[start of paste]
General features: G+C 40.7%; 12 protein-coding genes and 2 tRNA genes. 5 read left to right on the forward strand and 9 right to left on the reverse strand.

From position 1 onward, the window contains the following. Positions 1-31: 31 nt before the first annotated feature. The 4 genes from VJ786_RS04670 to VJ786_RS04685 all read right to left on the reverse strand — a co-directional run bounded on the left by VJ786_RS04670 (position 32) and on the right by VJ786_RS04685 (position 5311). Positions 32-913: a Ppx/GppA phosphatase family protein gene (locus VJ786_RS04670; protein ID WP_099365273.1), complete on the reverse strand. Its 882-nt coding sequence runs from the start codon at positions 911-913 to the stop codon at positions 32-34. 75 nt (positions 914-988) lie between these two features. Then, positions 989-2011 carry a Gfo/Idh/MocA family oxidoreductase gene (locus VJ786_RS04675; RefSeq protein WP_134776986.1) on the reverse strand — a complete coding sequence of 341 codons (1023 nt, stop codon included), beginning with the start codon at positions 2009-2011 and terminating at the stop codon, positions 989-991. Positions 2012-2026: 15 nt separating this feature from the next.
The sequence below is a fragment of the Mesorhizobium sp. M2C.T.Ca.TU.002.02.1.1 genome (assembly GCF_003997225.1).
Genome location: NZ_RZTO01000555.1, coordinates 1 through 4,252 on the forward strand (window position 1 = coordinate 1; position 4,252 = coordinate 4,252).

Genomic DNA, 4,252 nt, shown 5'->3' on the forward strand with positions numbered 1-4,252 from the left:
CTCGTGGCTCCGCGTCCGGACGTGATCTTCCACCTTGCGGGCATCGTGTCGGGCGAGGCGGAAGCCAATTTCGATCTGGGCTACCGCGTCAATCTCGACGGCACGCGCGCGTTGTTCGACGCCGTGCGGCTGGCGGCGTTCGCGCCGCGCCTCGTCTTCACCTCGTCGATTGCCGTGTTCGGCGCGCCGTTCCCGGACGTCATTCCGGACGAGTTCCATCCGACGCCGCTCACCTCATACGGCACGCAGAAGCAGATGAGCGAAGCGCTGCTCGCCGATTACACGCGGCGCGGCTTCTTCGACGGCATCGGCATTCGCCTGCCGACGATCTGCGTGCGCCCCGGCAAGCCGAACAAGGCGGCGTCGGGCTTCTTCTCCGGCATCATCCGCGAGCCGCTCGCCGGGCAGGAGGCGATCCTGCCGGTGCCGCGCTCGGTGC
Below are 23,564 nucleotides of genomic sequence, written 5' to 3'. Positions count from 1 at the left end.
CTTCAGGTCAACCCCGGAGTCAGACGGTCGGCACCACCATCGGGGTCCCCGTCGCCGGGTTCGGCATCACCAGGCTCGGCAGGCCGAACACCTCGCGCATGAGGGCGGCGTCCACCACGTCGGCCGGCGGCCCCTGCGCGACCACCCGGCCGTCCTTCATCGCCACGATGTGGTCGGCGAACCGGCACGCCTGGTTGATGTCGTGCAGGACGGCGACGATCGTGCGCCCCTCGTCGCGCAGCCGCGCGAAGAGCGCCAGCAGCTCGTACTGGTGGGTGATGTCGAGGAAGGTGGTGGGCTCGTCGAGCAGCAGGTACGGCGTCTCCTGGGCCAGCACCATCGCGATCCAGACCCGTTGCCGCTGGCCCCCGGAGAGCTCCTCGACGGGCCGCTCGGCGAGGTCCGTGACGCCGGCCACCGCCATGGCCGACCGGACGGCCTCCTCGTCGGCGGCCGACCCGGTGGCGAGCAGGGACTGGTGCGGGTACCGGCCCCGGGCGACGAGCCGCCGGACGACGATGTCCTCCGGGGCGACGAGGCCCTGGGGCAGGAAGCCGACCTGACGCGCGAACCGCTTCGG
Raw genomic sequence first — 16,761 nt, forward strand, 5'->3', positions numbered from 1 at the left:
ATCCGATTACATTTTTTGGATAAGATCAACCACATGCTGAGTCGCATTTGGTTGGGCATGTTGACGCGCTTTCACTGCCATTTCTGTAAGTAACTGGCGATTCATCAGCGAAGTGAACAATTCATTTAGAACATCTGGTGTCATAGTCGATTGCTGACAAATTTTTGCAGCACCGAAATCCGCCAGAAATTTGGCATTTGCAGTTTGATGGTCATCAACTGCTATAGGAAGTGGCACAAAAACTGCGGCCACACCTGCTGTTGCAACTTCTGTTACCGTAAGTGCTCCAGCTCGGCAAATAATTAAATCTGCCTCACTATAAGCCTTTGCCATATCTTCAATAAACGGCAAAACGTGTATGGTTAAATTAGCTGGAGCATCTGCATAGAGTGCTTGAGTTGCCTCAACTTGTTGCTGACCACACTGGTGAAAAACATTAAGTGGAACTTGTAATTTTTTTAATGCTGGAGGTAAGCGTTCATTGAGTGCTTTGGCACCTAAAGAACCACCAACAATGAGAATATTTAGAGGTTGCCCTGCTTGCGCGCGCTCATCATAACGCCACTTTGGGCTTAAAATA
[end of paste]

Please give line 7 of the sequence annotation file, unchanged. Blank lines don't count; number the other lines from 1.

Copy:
Below are 23,564 nucleotides of genomic sequence, written 5' to 3'. Positions count from 1 at the left end.